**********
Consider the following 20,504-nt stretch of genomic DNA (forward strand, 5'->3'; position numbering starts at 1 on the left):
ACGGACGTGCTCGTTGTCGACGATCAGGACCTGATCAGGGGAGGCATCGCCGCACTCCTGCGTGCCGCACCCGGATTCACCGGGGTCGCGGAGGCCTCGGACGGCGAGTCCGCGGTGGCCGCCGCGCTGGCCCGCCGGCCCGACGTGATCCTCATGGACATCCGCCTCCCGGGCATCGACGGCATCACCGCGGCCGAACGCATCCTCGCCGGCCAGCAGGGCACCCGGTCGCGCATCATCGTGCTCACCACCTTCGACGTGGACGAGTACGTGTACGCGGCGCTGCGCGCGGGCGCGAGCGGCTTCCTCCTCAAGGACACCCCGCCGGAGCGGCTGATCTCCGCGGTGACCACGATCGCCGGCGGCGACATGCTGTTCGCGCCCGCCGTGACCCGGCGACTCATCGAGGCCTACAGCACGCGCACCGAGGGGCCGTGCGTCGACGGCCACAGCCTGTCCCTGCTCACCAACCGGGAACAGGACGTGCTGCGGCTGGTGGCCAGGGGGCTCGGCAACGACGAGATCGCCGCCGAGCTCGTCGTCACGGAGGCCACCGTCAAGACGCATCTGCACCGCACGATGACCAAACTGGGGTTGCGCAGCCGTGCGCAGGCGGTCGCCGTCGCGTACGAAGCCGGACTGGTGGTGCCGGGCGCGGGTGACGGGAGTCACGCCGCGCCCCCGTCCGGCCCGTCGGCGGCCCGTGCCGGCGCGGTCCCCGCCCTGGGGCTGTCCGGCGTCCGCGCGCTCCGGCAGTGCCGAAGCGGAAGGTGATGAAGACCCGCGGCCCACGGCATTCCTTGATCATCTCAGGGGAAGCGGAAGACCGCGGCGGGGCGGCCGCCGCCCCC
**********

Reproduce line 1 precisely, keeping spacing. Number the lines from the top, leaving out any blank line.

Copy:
Consider the following 20,504-nt stretch of genomic DNA (forward strand, 5'->3'; position numbering starts at 1 on the left):